In the 1700’s, three native men come to the aid of two daughters of a colonel when they get caught in the crossfire of the war between the French and the British armies.
Starring: Daniel Day-Lewis, Madeleine Stowe,
Director: Michael Mann
Those of you who know Michael Mann’s work as a director will know that he’s a masterful storyteller, who knows how to create action and tension, and draw us into his characters. This film is no exception, though modern viewers will feel the lack of pace and cuts in the action scenes, which we have become so used to in more recent films.
It’s a beautiful film, lush with the greenery of the unspoiled American landscape, each shot framed like an illustration in a book, for maximum drama and impact. The story itself, adapted from the classic work by Fenimore Cooper, is beautiful, adventurous and tragic, capturing the last days of a dying way of life, and empathising with the Native Americans, like other 90’s films would do, such as Dances with Wolves or Thunderheart.
It’s essentially a love story, between Cora (Madelaine Stowe), a strong minded daughter of a British Colonel, who initially misunderstands her rescuer, a man named Hawkeye, (Daniel Day-Lewis) a trapper raised by the Mohicans. However, the two soon come to understand that the other is not the ignorant person they initially judged them to be, and find sympathy and strength in each other. Pursued by a Huron warrior called Magua, who wants to kill the daughters as revenge against their father, Hawkeye makes a speech that made the film famous, “I will find you”. It’s a gorgeous love story.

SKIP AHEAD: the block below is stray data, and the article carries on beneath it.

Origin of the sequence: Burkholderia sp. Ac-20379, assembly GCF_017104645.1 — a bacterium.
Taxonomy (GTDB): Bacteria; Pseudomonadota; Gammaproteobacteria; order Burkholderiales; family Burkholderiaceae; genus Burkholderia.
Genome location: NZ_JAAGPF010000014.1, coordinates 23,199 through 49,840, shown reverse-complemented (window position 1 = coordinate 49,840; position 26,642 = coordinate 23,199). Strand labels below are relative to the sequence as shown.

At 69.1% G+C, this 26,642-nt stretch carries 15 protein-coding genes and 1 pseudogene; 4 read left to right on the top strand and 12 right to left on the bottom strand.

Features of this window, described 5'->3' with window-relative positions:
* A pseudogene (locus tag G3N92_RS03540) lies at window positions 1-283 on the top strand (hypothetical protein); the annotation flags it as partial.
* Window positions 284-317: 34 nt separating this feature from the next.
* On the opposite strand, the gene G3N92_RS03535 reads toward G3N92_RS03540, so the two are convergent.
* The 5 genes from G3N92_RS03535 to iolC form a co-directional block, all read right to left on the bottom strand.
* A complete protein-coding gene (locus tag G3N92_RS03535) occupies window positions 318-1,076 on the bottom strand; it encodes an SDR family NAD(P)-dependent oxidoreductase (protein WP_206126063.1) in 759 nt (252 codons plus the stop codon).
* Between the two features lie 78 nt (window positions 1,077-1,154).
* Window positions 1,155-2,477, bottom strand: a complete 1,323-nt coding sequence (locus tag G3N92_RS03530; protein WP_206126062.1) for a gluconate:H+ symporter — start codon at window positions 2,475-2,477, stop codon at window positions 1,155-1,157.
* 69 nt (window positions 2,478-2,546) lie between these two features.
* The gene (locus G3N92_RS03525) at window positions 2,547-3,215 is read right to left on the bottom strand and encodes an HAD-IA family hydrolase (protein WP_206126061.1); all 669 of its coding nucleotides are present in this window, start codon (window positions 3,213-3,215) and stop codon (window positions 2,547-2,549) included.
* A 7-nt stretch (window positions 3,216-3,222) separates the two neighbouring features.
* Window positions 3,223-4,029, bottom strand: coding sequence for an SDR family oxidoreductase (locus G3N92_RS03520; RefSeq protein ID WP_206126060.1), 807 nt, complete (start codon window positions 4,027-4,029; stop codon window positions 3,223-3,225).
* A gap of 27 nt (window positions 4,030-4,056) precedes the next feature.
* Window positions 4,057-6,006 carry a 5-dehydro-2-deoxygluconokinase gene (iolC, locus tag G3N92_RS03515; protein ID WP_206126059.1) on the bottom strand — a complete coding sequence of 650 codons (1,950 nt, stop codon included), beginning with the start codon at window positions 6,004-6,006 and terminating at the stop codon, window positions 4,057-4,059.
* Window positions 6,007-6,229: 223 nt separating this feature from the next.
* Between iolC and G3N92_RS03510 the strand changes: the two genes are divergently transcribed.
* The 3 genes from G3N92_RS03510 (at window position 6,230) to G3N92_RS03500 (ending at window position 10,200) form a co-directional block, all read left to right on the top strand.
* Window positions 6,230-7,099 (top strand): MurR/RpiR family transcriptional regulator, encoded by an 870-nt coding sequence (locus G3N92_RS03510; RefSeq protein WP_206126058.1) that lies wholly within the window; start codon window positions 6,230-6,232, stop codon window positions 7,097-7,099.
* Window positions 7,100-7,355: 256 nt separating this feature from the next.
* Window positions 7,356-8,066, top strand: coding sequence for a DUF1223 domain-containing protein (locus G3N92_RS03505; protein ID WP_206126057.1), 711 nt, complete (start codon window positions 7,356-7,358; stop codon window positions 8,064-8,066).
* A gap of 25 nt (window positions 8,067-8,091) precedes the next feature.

The story is told against the backdrop of war, of a country finding it’s feet and not yet independent from the British Crown, whose ideals are not always realistic or in the best interests of the Americans. It also shows the tragic loss of the lives of the native population, as well as the changing way of life that they endured. The Mohicans of the title are Chingachook, and his son Uncas, who are the last remaining men of their nation, and whose actions show integrity and honour, as well as friendliness to the American settlers. They are ultimately tragic figures, symbolic of a time and way of life in America which was slowly dying. The lives of Uncas, the young trapper, and Alice, wounded beyond repair by the sadness and violence she witnesses, are very subtly and beautifully drawn, something often overlooked in the critique of this film.
While the story at the centre is beautiful, adventurous and romantic, it is ultimately a tragic one.
See It If: You’re a hopeless romantic, or love adventure stories. It should also please Michael Mann fans, though it’s not as fast paced as modern viewers are used to.